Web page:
In 2006, former karting World Champion, Terry Fullerton was hired to be Stefano’s coach. It was in this year that he started to qualify and win a handful of races in the Shell Philippine Super Karting Series.


In 2007, his career turned pretty serious when he started to constantly travel back and forth to Europe to train with the best karting coaches. As Stefano learned and gained more maturity as a young racer, he was entered in as much races as possible having a schedule of 29 races out of 56 weekends in a year. The young Marcelo went on to dominate that year by pulling off a perfect winning streak by coming in 1st place in every single senior ROK series in Cebu and also went on to win 5 out of 6 Shell Open Class Series races. To top it all off, he started all of those races in pole position in wet and dry conditions. In October of the same year, he went on to represent the Philippines in Lonato, Italy for the ROK World Championship in which out of 160 participants, he came out at a very respectable 10th overall. At the end of 2007 alone, Stefano already became the most successful Filipino karter ever. This would also be the first time in Asian history that a karter from this continent would be crowned with four series championships and five awards including a Golden Wheel Award. All of those achievements were realized at the tender age of 15.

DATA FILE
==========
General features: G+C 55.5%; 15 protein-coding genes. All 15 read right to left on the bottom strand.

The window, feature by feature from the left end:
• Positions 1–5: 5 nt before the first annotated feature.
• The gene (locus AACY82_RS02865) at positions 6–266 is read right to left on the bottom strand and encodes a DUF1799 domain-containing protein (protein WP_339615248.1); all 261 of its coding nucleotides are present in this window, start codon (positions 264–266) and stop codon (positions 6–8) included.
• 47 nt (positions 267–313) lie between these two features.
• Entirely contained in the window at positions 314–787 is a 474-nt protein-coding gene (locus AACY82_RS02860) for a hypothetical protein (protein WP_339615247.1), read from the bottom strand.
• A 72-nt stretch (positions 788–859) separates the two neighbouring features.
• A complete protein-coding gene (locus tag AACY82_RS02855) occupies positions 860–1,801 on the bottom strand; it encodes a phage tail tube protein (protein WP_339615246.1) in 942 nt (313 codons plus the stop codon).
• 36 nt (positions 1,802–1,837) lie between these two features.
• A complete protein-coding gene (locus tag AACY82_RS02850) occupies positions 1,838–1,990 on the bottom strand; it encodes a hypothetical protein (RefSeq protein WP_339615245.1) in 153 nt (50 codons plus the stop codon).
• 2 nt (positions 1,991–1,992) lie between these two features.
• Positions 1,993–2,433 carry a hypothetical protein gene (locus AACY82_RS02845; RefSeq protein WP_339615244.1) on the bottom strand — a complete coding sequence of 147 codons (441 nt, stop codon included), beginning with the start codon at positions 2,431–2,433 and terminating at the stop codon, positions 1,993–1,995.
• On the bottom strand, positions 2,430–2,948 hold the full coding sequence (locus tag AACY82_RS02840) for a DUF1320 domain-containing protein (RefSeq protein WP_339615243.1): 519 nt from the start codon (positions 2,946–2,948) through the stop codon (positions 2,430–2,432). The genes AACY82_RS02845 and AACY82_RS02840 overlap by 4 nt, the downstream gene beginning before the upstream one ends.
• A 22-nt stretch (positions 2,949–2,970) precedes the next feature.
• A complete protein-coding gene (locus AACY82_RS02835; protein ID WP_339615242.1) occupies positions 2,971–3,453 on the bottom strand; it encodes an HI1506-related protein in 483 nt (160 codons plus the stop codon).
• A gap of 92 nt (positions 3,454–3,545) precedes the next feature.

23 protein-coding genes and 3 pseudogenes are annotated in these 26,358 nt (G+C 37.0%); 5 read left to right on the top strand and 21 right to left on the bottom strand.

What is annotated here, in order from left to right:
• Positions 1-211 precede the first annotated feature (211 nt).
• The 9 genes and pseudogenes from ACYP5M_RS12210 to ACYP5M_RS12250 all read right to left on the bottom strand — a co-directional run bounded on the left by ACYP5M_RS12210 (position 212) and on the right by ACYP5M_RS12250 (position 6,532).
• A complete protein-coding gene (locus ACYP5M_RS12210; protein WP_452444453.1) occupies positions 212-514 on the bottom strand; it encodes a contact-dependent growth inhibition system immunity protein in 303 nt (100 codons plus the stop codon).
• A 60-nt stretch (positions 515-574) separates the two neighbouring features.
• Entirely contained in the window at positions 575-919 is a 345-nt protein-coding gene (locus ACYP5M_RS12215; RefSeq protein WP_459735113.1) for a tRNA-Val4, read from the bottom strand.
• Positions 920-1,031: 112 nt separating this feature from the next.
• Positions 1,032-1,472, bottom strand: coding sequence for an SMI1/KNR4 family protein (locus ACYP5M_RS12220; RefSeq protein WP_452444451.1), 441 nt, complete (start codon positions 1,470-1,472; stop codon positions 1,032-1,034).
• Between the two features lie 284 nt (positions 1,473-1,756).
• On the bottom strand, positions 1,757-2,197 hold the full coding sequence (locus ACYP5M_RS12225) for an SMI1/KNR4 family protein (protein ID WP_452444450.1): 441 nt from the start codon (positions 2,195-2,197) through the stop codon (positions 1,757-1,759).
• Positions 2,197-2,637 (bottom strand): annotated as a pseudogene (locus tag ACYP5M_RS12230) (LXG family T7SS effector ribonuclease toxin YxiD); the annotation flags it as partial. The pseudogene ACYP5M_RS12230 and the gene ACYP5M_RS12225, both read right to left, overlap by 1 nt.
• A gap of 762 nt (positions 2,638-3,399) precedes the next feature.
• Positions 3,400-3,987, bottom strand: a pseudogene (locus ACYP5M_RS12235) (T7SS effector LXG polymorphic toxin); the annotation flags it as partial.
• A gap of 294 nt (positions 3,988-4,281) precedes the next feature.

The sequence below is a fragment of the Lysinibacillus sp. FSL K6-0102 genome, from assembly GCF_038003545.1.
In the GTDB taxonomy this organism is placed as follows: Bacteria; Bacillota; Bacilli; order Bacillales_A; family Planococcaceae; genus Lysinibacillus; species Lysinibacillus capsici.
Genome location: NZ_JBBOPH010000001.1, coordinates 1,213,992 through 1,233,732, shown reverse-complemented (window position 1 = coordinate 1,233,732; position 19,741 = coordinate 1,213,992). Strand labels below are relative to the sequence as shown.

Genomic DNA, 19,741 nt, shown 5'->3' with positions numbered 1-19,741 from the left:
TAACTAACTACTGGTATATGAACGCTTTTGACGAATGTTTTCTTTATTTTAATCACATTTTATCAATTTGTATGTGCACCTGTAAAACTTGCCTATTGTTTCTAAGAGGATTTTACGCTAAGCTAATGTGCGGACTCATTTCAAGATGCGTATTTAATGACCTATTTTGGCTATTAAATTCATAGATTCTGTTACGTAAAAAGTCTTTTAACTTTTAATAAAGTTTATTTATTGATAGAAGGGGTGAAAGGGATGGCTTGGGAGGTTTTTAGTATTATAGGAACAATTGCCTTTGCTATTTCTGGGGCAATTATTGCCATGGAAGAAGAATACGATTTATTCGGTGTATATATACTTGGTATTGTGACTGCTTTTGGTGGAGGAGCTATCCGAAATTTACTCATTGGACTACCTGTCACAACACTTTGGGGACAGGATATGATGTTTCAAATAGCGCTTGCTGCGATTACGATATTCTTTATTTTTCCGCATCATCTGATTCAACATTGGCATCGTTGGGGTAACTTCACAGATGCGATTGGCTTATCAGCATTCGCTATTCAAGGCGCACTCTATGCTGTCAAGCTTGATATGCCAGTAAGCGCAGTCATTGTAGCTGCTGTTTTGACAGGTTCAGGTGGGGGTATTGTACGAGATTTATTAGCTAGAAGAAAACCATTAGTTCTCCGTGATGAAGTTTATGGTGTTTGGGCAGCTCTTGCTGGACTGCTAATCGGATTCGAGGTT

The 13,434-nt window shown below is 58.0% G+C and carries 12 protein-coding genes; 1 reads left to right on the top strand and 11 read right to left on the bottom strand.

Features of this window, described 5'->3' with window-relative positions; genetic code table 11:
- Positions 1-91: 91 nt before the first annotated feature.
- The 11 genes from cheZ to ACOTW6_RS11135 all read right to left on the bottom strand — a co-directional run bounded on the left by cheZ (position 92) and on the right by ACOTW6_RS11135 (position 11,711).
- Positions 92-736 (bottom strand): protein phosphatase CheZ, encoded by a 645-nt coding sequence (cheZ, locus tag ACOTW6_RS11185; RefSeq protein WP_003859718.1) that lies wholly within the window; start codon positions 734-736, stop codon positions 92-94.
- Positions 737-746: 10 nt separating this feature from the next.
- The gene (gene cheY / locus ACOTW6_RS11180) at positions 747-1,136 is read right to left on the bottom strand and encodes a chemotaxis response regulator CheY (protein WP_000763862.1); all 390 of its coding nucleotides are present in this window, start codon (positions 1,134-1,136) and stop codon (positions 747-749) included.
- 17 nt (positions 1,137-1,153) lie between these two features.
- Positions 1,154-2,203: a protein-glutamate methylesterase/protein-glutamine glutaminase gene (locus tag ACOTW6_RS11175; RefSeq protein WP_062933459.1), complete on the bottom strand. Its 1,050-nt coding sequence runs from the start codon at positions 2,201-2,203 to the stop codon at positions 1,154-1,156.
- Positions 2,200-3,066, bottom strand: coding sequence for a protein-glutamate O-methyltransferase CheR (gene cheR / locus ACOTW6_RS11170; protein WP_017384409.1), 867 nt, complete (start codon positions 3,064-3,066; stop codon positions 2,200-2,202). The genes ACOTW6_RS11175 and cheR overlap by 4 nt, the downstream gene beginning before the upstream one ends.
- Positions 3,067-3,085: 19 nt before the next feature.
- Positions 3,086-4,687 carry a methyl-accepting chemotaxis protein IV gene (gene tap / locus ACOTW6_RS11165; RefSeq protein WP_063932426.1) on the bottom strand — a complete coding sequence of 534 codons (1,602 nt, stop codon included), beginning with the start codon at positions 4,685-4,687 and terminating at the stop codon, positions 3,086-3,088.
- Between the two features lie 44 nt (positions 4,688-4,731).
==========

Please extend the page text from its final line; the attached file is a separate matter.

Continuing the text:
A promising career for the third generation Marcelo? You bet, because in 2008 Stefano competed in a series of races both locally, in which he dominated everything, and internationally where he won and placed very respectably. In the 2008 World ROK Championship in Lonato, Italy, Stefano greatly impressed everyone in attendance when he ended up in Pole Position out of 120 professional karters from around the world! He went on to win two of the elimination rounds but finished 3rd on the third round after getting bumped off. He finished in 8th position at the end of the race. “I had to make a decision whether to push the car further and risk getting bumped off and not finish the race, or to do everything I can to ensure that I cross the checkered flag. Racing in Europe is very different from racing in Asia. The mentality is just so different, it’s so much less forgiving,” Stefano states.